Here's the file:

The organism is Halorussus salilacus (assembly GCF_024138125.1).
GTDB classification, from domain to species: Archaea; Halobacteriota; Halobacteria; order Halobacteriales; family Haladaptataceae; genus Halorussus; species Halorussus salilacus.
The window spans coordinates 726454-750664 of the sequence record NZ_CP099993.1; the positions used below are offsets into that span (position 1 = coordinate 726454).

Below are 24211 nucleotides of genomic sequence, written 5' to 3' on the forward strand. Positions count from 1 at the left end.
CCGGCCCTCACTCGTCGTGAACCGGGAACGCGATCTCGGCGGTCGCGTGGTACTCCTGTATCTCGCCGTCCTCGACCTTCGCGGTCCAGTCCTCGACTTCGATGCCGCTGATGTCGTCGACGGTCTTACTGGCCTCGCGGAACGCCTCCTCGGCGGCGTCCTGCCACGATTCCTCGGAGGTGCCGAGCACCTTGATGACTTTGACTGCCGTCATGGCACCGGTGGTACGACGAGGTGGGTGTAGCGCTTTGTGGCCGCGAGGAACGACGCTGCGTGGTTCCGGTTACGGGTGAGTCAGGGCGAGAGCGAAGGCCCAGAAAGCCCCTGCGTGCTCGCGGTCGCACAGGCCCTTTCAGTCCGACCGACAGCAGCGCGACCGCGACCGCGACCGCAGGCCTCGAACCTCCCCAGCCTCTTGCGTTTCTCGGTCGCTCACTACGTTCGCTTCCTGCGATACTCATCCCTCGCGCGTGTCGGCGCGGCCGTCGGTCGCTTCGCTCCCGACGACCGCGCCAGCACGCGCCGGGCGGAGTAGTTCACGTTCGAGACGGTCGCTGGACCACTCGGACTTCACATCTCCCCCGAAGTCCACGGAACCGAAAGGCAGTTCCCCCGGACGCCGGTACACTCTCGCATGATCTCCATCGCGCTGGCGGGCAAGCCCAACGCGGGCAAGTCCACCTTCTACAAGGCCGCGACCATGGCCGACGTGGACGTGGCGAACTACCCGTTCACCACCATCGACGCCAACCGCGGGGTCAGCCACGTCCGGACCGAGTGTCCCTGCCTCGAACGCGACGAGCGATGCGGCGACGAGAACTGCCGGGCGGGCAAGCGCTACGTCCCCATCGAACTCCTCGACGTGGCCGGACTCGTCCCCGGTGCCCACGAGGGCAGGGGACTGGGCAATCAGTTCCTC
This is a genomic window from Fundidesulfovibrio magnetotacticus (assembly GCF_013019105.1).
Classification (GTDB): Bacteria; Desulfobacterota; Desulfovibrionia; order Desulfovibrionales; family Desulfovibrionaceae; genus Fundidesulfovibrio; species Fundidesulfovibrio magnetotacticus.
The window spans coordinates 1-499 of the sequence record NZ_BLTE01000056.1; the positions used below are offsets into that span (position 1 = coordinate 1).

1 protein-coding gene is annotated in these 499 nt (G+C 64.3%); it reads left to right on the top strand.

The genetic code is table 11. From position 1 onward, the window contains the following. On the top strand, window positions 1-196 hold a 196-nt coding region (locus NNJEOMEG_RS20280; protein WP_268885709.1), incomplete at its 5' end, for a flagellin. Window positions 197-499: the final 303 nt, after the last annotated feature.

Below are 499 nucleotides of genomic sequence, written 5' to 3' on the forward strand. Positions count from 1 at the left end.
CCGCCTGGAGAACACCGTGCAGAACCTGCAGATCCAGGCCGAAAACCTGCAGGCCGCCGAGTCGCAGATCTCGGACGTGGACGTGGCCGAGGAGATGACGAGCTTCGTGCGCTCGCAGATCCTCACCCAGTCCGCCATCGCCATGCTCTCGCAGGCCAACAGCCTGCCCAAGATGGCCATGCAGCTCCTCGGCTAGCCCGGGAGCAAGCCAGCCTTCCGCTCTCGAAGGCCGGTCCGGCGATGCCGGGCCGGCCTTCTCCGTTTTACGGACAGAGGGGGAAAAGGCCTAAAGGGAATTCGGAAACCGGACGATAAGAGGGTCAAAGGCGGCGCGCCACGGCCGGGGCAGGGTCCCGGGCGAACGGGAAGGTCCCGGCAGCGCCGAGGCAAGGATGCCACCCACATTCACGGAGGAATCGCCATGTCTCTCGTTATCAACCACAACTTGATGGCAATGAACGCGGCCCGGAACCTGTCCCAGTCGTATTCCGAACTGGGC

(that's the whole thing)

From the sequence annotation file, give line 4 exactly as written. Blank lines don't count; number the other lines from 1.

Below are 24211 nucleotides of genomic sequence, written 5' to 3' on the forward strand. Positions count from 1 at the left end.